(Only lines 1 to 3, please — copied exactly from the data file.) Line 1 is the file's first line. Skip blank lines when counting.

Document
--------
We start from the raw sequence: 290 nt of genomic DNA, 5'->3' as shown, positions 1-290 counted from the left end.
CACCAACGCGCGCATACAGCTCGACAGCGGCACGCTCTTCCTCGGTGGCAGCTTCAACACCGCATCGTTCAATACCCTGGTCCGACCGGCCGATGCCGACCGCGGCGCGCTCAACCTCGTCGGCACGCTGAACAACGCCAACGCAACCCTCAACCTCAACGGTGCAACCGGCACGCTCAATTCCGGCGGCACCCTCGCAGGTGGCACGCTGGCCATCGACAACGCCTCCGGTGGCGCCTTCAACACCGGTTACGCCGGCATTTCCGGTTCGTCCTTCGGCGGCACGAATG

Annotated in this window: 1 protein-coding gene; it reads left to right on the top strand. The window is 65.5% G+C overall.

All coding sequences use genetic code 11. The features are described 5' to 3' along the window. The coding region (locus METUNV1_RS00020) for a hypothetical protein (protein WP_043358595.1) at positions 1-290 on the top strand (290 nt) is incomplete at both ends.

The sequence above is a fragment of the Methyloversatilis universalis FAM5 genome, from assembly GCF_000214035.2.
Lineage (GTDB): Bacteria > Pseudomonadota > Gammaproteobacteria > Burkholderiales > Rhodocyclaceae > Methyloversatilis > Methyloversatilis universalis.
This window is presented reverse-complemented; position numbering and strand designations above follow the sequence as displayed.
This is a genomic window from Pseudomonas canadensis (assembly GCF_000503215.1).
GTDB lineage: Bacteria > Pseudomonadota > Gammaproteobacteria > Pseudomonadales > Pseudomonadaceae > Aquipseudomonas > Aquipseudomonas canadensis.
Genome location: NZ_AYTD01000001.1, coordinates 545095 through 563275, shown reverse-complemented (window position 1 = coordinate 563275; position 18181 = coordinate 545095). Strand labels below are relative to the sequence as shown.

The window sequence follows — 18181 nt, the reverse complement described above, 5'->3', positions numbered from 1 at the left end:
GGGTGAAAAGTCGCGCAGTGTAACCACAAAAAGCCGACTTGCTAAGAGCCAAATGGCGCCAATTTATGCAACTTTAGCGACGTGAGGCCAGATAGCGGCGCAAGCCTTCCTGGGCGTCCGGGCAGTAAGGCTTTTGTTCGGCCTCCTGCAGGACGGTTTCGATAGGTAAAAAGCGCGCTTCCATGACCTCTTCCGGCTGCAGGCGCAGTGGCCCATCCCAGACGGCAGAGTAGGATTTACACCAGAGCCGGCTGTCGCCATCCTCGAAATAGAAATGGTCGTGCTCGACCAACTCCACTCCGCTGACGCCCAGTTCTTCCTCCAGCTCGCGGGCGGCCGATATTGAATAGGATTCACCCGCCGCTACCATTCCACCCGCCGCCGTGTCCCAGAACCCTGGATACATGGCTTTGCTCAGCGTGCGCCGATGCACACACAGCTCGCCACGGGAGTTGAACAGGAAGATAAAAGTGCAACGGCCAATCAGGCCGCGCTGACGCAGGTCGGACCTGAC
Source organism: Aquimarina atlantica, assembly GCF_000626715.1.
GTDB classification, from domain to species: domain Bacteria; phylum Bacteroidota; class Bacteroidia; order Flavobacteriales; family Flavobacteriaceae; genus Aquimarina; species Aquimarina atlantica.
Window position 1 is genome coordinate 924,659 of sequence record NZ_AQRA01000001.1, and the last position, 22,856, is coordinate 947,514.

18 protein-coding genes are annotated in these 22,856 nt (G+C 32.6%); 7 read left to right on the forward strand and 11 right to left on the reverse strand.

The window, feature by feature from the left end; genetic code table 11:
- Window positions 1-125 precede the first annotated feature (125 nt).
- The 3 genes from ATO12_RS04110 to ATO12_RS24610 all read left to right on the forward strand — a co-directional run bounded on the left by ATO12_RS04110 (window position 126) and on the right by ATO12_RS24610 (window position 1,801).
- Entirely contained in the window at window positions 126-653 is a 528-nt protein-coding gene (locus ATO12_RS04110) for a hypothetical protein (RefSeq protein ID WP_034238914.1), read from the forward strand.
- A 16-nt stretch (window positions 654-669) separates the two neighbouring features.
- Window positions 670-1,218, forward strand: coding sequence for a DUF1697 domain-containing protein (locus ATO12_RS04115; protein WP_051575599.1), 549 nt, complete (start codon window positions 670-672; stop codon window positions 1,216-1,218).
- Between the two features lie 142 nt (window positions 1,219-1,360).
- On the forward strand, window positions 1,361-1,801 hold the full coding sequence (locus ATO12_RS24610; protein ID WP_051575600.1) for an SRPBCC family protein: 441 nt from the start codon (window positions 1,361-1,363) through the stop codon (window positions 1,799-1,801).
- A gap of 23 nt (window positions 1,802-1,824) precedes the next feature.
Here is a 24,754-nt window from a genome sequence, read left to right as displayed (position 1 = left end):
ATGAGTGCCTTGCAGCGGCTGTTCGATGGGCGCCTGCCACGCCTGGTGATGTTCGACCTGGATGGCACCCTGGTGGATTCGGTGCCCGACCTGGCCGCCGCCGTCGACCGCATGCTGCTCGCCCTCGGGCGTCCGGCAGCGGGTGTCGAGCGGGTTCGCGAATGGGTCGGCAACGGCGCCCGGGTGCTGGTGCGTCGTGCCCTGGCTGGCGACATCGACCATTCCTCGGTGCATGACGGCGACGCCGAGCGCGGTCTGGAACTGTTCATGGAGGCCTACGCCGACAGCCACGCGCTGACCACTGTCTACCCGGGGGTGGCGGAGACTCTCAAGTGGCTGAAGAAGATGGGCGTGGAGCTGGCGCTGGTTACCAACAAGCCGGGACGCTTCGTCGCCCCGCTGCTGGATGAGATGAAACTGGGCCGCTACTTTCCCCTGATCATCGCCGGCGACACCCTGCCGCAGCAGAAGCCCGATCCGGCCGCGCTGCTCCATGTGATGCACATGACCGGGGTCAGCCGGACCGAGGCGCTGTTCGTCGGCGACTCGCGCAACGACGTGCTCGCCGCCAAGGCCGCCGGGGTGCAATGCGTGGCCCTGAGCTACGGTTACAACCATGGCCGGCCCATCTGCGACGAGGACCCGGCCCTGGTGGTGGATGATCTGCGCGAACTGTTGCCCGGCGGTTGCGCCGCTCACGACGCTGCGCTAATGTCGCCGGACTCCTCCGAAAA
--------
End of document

We start from the raw sequence: 290 nt of genomic DNA, 5'->3' as shown, positions 1-290 counted from the left end.
CACCAACGCGCGCATACAGCTCGACAGCGGCACGCTCTTCCTCGGTGGCAGCTTCAACACCGCATCGTTCAATACCCTGGTCCGACCGGCCGATGCCGACCGCGGCGCGCTCAACCTCGTCGGCACGCTGAACAACGCCAACGCAACCCTCAACCTCAACGGTGCAACCGGCACGCTCAATTCCGGCGGCACCCTCGCAGGTGGCACGCTGGCCATCGACAACGCCTCCGGTGGCGCCTTCAACACCGGTTACGCCGGCATTTCCGGTTCGTCCTTCGGCGGCACGAATG

Annotated in this window: 1 protein-coding gene; it reads left to right on the top strand. The window is 65.5% G+C overall.